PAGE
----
The Challenges of Contemporary Wine Scoring

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WineMag has an informative article by Jamie Goode, who wrote the Wine Science book, that looks into wine scores. Jamie notes a significant expansion in the wine criticism landscape, with numerous critics adopting the 100-point scale, except for a few like Jancis Robinson who opted for a 20-point scale. However, Jamie observes a narrowing in the scoring range over time, suggesting that what once required a wine to be decent to score 85, now such a score could be given to significantly lesser quality wines. He remarks on the inflation of scores, where what was once celebrated as a 90 is now seen as nearly failing, with 95 becoming the new standard for excellence.

Jamie critically views this score inflation as diminishing the scale’s usefulness, highlighting the problematic nature of a competitive scoring environment where critics may feel pressured to award higher scores to gain favor with wineries. This scenario leads to a loss of differentiation among scores, making it challenging for consumers to navigate the wine market effectively.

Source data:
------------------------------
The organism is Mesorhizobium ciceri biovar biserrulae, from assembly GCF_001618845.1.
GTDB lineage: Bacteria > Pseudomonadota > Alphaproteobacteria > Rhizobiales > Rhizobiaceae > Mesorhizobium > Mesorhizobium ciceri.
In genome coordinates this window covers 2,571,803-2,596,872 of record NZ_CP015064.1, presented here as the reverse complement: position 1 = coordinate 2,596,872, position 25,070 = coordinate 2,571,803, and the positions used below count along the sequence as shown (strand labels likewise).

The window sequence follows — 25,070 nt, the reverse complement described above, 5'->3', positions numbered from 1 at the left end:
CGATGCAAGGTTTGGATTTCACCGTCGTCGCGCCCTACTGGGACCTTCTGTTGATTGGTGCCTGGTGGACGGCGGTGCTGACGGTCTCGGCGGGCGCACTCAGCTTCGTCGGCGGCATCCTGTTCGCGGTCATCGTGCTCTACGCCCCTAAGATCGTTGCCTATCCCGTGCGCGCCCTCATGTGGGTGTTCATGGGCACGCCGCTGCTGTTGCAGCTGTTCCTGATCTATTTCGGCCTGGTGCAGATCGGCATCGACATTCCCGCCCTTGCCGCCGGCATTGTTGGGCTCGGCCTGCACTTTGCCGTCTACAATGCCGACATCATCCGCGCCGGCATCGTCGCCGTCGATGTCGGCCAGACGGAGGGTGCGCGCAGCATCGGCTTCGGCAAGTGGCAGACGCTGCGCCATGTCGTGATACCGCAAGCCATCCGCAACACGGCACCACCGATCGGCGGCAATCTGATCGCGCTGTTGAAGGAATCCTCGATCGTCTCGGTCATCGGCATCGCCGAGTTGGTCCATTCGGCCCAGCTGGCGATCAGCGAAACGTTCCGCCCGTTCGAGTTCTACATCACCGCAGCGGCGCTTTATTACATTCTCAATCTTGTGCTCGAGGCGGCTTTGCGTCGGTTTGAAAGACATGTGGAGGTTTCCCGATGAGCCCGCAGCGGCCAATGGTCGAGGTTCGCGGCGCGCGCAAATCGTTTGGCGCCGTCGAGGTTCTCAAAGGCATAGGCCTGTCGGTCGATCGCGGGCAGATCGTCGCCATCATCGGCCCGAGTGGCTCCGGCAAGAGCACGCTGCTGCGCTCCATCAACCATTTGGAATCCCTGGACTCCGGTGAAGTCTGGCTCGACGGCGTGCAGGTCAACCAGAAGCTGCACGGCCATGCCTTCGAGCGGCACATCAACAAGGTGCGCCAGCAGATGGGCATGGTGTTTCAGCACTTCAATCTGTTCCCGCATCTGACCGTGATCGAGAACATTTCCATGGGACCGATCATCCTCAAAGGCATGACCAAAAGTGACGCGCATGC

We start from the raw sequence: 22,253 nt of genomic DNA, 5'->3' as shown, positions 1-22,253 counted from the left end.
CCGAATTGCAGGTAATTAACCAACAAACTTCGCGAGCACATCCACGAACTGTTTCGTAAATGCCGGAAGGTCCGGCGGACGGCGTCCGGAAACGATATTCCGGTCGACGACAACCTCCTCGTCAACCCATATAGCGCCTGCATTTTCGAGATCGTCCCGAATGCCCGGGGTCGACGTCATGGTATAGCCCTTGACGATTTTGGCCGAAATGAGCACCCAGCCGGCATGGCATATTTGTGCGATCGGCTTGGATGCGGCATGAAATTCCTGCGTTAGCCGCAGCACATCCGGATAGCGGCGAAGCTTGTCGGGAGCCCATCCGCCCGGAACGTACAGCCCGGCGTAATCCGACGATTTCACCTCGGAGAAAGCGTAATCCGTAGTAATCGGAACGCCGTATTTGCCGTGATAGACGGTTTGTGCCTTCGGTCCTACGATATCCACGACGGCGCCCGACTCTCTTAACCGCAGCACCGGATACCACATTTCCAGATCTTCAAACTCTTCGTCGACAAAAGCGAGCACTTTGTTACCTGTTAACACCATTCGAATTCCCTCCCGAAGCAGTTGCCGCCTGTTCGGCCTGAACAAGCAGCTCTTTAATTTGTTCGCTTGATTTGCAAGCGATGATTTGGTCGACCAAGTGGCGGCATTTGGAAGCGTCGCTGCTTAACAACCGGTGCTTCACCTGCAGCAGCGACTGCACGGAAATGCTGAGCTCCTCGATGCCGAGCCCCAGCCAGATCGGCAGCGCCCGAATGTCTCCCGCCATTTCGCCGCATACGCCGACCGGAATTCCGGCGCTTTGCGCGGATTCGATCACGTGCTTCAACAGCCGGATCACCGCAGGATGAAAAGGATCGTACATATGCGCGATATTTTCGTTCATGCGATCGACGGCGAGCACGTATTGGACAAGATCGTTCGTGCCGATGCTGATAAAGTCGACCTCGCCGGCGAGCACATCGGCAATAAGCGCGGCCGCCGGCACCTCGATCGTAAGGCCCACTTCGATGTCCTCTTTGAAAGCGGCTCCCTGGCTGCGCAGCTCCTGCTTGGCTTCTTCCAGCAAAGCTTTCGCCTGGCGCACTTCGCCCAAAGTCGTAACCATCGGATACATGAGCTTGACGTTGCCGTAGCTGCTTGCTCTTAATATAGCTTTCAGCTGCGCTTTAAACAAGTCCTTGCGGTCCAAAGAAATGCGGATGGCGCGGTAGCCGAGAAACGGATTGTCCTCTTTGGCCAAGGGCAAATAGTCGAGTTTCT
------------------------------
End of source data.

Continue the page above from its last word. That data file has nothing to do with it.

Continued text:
Reflecting on the broader implications, Jamie expresses concern that wine criticism is increasingly trade-focused, with critics prioritising financial gain over providing genuine guidance to consumers. He argues that this shift compromises the integrity of wine media and diminishes its value to both consumers and wineries.

The article concludes with a reflection on the sustainability of the current wine scoring system and questions its future relevance, suggesting a need for a return to honesty, restraint and long-term vision within the wine media to preserve its credibility and utility for consumers.